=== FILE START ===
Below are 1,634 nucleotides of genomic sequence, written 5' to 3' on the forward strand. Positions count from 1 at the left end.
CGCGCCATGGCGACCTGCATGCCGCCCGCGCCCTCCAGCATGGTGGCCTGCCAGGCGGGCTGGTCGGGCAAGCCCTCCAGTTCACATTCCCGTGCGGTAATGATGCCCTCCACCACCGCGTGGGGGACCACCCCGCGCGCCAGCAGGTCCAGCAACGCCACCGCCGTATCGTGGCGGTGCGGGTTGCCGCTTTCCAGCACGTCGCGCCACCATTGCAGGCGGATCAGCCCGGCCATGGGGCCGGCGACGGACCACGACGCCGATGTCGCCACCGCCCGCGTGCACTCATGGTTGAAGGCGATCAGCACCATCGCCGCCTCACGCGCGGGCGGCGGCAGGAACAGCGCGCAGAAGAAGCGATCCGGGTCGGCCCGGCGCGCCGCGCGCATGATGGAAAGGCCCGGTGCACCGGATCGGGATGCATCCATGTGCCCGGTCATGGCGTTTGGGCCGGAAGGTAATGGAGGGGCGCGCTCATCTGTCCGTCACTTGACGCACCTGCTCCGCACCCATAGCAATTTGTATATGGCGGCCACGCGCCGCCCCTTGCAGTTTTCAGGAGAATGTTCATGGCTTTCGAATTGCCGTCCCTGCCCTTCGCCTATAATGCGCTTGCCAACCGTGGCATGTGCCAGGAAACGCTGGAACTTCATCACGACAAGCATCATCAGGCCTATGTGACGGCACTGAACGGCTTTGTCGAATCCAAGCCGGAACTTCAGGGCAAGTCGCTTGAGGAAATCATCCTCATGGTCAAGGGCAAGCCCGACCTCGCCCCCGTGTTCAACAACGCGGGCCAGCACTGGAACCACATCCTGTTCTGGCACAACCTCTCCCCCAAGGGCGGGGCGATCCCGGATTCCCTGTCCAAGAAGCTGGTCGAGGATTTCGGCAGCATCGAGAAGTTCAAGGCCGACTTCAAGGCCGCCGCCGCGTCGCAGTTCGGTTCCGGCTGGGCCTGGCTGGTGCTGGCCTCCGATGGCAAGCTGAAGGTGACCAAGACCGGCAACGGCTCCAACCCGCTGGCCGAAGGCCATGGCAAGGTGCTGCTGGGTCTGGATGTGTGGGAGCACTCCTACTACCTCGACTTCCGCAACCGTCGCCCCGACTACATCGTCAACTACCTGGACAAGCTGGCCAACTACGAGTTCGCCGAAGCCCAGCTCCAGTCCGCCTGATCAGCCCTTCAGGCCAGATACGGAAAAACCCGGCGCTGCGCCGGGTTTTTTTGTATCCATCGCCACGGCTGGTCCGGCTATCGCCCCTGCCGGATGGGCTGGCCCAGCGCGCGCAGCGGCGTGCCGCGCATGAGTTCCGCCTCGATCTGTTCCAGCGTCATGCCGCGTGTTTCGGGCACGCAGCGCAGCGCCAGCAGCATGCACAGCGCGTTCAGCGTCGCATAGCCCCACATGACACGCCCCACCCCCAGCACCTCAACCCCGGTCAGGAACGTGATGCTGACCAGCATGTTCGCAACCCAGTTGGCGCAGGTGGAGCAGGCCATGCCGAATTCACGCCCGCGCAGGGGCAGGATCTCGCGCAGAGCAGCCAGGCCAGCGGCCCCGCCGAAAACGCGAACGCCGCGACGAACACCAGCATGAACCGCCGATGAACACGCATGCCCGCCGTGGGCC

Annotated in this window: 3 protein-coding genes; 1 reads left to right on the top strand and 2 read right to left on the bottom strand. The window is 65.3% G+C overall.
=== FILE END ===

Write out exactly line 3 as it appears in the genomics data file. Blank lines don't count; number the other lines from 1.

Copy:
Annotated in this window: 3 protein-coding genes; 1 reads left to right on the top strand and 2 read right to left on the bottom strand. The window is 65.3% G+C overall.